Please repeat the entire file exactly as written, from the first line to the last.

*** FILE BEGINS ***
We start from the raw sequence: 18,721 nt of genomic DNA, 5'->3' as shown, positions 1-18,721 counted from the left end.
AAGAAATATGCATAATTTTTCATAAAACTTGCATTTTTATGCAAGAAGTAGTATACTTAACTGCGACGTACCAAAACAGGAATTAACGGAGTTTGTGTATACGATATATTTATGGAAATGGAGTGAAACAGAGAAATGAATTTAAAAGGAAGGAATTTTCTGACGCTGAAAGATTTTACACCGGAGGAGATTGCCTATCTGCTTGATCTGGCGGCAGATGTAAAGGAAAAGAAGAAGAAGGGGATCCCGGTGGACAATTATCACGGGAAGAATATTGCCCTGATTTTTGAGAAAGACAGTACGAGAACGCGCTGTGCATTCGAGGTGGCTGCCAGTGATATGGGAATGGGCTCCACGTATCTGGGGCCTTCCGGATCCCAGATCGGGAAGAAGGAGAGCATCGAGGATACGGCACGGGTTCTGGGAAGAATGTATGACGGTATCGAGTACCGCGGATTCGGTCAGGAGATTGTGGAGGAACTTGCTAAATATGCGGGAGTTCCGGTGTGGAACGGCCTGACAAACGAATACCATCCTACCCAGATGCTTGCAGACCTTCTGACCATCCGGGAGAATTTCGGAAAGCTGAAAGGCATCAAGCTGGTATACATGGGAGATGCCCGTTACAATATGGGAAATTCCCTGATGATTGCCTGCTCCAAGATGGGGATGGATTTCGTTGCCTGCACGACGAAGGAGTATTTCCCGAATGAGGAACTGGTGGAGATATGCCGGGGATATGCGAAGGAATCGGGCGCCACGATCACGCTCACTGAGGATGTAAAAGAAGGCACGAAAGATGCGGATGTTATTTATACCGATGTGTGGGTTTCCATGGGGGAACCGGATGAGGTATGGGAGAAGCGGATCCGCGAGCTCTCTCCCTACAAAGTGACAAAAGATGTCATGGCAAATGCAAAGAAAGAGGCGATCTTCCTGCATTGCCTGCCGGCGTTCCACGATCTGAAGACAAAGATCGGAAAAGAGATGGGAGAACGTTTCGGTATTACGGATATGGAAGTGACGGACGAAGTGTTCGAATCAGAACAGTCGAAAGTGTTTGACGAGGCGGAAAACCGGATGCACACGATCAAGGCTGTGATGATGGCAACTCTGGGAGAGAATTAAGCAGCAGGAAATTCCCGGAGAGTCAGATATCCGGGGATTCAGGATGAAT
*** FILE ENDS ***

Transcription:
We start from the raw sequence: 18,721 nt of genomic DNA, 5'->3' as shown, positions 1-18,721 counted from the left end.
AAGAAATATGCATAATTTTTCATAAAACTTGCATTTTTATGCAAGAAGTAGTATACTTAACTGCGACGTACCAAAACAGGAATTAACGGAGTTTGTGTATACGATATATTTATGGAAATGGAGTGAAACAGAGAAATGAATTTAAAAGGAAGGAATTTTCTGACGCTGAAAGATTTTACACCGGAGGAGATTGCCTATCTGCTTGATCTGGCGGCAGATGTAAAGGAAAAGAAGAAGAAGGGGATCCCGGTGGACAATTATCACGGGAAGAATATTGCCCTGATTTTTGAGAAAGACAGTACGAGAACGCGCTGTGCATTCGAGGTGGCTGCCAGTGATATGGGAATGGGCTCCACGTATCTGGGGCCTTCCGGATCCCAGATCGGGAAGAAGGAGAGCATCGAGGATACGGCACGGGTTCTGGGAAGAATGTATGACGGTATCGAGTACCGCGGATTCGGTCAGGAGATTGTGGAGGAACTTGCTAAATATGCGGGAGTTCCGGTGTGGAACGGCCTGACAAACGAATACCATCCTACCCAGATGCTTGCAGACCTTCTGACCATCCGGGAGAATTTCGGAAAGCTGAAAGGCATCAAGCTGGTATACATGGGAGATGCCCGTTACAATATGGGAAATTCCCTGATGATTGCCTGCTCCAAGATGGGGATGGATTTCGTTGCCTGCACGACGAAGGAGTATTTCCCGAATGAGGAACTGGTGGAGATATGCCGGGGATATGCGAAGGAATCGGGCGCCACGATCACGCTCACTGAGGATGTAAAAGAAGGCACGAAAGATGCGGATGTTATTTATACCGATGTGTGGGTTTCCATGGGGGAACCGGATGAGGTATGGGAGAAGCGGATCCGCGAGCTCTCTCCCTACAAAGTGACAAAAGATGTCATGGCAAATGCAAAGAAAGAGGCGATCTTCCTGCATTGCCTGCCGGCGTTCCACGATCTGAAGACAAAGATCGGAAAAGAGATGGGAGAACGTTTCGGTATTACGGATATGGAAGTGACGGACGAAGTGTTCGAATCAGAACAGTCGAAAGTGTTTGACGAGGCGGAAAACCGGATGCACACGATCAAGGCTGTGATGATGGCAACTCTGGGAGAGAATTAAGCAGCAGGAAATTCCCGGAGAGTCAGATATCCGGGGATTCAGGATGAAT